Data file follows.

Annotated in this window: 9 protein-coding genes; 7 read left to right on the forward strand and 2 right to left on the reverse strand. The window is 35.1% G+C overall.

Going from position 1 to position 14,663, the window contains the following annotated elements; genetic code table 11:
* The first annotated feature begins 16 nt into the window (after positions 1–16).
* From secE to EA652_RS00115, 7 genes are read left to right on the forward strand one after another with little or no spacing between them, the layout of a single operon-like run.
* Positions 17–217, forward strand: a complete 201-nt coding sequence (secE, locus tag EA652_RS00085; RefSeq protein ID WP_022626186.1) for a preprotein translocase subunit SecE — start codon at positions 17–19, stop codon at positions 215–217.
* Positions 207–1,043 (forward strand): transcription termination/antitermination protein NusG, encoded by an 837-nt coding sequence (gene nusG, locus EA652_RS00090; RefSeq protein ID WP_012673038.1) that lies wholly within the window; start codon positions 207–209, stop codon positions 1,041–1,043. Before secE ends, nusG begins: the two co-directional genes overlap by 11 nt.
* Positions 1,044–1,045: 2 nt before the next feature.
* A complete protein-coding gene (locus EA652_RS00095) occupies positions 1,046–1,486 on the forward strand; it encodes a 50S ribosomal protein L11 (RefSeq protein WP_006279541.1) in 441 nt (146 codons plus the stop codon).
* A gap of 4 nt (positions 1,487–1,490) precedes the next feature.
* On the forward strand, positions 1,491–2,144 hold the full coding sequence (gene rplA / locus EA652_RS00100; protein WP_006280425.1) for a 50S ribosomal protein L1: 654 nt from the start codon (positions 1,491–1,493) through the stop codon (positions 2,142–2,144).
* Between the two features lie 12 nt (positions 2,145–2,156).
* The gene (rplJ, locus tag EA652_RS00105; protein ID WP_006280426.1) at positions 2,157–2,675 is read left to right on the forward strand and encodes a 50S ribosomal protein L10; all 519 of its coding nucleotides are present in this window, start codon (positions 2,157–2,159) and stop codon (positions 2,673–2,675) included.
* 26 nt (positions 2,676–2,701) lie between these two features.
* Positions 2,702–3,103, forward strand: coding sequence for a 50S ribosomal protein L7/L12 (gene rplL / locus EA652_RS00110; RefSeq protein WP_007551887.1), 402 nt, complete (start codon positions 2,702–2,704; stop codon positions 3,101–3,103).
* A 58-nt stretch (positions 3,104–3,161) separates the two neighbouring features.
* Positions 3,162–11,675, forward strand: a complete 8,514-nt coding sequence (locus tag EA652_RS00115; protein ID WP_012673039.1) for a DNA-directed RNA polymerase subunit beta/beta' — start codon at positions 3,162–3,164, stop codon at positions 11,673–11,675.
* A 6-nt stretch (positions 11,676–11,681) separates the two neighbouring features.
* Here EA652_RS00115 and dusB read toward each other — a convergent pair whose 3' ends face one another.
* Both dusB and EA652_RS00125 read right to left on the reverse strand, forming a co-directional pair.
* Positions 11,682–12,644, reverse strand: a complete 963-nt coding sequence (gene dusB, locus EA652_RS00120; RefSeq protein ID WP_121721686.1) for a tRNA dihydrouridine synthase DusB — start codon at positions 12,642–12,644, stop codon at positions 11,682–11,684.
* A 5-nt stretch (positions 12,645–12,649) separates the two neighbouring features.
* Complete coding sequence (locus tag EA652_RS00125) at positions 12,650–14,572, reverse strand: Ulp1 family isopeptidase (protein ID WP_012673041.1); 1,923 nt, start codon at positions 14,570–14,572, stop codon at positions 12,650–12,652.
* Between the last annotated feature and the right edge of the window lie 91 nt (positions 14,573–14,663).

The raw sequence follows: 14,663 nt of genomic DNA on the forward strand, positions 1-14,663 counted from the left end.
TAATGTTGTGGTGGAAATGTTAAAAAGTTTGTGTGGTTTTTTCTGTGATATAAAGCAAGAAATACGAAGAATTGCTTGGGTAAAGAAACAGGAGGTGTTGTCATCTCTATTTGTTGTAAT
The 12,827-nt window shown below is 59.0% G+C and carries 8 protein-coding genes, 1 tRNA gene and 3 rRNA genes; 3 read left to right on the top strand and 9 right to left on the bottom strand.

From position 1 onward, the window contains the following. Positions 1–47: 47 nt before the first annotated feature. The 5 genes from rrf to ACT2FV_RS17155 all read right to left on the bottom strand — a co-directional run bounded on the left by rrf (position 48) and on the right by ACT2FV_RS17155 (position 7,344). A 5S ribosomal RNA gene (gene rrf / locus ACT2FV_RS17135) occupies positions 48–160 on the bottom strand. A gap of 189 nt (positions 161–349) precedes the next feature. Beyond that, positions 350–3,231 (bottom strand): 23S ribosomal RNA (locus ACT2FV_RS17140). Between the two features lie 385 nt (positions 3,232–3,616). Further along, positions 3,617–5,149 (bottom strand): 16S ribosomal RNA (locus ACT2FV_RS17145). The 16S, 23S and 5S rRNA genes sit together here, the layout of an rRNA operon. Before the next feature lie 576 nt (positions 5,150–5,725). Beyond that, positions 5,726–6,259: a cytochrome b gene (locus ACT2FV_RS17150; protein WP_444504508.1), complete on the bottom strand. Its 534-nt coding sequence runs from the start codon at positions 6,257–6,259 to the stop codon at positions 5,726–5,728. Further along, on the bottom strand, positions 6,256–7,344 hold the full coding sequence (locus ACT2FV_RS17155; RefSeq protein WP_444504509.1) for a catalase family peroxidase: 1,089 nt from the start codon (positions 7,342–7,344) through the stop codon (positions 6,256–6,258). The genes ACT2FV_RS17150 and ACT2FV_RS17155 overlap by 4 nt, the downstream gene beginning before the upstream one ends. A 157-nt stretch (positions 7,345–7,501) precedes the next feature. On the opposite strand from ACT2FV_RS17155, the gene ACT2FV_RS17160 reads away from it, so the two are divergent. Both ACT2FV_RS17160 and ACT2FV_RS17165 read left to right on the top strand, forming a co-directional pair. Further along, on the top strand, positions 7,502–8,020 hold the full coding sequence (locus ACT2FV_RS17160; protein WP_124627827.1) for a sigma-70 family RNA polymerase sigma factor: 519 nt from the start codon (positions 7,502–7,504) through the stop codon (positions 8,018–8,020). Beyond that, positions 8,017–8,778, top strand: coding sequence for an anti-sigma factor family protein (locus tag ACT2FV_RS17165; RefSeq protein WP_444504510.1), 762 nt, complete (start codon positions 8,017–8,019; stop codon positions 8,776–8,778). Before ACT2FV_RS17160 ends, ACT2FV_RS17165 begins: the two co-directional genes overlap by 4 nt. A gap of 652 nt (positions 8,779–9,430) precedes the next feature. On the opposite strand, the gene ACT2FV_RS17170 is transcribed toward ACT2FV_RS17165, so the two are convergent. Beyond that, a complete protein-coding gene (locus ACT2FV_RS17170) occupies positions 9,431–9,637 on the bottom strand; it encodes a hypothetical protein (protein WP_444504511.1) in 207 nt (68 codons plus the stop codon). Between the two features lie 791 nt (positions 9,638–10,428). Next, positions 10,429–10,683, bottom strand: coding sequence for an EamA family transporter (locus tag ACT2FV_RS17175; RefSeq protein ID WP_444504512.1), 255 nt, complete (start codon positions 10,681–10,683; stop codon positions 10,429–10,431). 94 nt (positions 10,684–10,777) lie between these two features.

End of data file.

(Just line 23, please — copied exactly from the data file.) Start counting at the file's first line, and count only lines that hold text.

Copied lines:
* Between the last annotated feature and the right edge of the window lie 91 nt (positions 14,573–14,663).